- The electron is a fundamental particle of an atom which carries a unit negative charge.
It was discovered by J.J. Thomson in 1886
- It is a fundamental particle of an atom carrying a unit positive charge.
- It was discovered by Rutherford and Goldstein in 1886.
- It is a fundamental particle of an atom carrying no charge.
- It was discovered by chadwick in 1932.
- Due to the presence of equal number of negative electrons and positive protons the atom as a whole is electrically neutral.
- Based on the above findings, one can say that the atom has two major divisions.
- The first is the centre of an atom, called its nucleus. The protons and neutrons are located in the small nucleus at the centre of the atom. Due to the presence of protons the nucleus is positively charged.
- The second are electrons, which revolve around the nucleus in different shells (or orbits). The space around the nucleus in which the electrons revolve, determines the size of the atom.
Properties of Cathode Rays
- They travel in straight lines and cast shadow of solid objects placed in their path.
- They cause mechanical motion. e.g., they consists of material particles.
- They carry negative charge.
- These rays are deflected when magnetic field is applied on them.
- They produce heating effect.
- They cause ionization of gas through which they pass.
- They produce green fluorescence on the glass walls of the discharge, tube as well as on certain other substance such as zinc sulphide.
- They effect the photographic plates.
- They have penetrating power
Properties of Anode Rays
- They travel in straight lines, however, their speed in much less than that of cathode rays.
- They are made up of material particle.
- They are positively charged.
- They deflected in electric and magnetic field.
- The nature of the anode rays depends upon the gas taken in the discharge tube. Different gases give different types of positive rays, which contain particles having different masses and different charges. Therefore the e/m ratio is not constant for positive ray particles obtained from different gases.
Properties of Nucleus
- The nuclei of atoms are made up of protons and neutrons.
- These two components of the nucleus are referred to as nucleons.
- The electrons occupy the space outside the nucleus.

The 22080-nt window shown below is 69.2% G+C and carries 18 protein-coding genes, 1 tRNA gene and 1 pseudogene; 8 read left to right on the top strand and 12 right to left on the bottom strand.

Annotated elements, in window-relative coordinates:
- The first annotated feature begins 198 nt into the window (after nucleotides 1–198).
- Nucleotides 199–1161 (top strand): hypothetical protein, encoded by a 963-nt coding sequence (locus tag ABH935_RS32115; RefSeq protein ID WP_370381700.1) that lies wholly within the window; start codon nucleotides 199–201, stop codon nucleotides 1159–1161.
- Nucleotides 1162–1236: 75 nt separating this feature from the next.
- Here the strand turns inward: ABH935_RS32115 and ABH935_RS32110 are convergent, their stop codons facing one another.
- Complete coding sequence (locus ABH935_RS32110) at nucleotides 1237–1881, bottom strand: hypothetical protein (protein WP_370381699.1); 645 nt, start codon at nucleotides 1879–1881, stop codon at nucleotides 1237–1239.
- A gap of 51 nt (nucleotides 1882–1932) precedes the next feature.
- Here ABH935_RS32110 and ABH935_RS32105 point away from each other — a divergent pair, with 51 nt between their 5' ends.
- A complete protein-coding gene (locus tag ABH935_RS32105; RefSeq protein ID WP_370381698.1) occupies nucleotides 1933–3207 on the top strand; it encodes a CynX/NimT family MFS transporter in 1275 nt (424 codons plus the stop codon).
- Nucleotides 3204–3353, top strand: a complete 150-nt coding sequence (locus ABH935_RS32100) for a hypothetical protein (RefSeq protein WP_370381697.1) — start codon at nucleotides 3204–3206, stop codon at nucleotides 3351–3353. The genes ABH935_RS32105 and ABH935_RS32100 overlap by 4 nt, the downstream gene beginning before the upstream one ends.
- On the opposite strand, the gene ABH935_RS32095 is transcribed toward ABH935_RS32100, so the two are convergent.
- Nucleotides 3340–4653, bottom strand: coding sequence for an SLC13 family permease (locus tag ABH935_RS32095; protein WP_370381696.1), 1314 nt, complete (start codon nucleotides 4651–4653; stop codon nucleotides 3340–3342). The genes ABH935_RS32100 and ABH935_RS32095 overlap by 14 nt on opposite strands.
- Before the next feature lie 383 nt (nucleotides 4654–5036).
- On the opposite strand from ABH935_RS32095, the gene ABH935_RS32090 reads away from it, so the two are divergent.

- Since an atom is electrically neutral, the number of protons in the nucleus is exactly equal to the number of electrons.
- This number is the atomic number given by the symbol Z.
Atomic number (Z)
- The atomic number is defined as the total number of protons present in the nucleus of an atom.
- Atomic number of an element = total number of protons in the nucleus = total number of electronic present outside the nucleus. Z=p=e
- As atoms are electrically neutral, an atom contains as many electrons as it has protons.
- The total number of protons and neutrons present in one atom of an element is known as its mass number.
- Mass number = number of protons + number of neutrons
- It can also be said that: Mass number = atomic number + number of neutrons
- The outermost shell of an atom is called its Valence shell.
- It is the decisive shell during a chemical reaction.
- The electrons of only this outermost shell are involved during chemical combinations; electrons are either given out from the outermost shell, or accepted into the outermost shell, or shared with the electrons in the outermost shell of another element.
Alkali Metal .
Number of Valence Electrons
Significance of Valence Electrons
- Valence electrons of an atom are responsible for chemical reactions as they take part in them.
- Elements having same number of valence electrons in their atoms possess similar chemical properties. All alkali metals have one valence electron in their atom. Thus, their chemical properties are similar.
- The number of the valence shell in an atom determines its position in the Periodic Table i.e. the period to which the element belongs.
- Elements having 1, 2 or 3 electrons in the valence shell are metals. Exception is H and He. Elements having 4 to 7 electrons in their valence shell are non-metals.
- Atoms having same atomic number but different atomic masses .
- In other words they have same number of protons and electrons but different number of neutrons.
Characteristics of Isotopes
- All isotopes of an element have the same number of valence electrons thus have identical chemical properties.
- The physical properties of the isotopes are different due to the difference in the number of neutrons in their nuclei.
- The densities, melting points and boiling points etc., are slightly different.
- The atoms of different elements, which have the same mass number but different atomic numbers are called isobars.
- These have different number of protons but equal sum of number of protons and neutrons.
40 K 19
40 Ca 20
Properties of isobars
- Their atomic masses are nearly equal.
- They possess different chemical and physical properties.
- The atoms of different elements, which have the same number of neutrons but different atomic numbers, are called isotones.
- Atoms of radioactive element having same atomic number and same mass number but different radioactive properties.
- Molecules of different substances which contain the same number of atoms and the same total number of electrons which leads to similarity in their physical properties, e.g., co2 and N2o.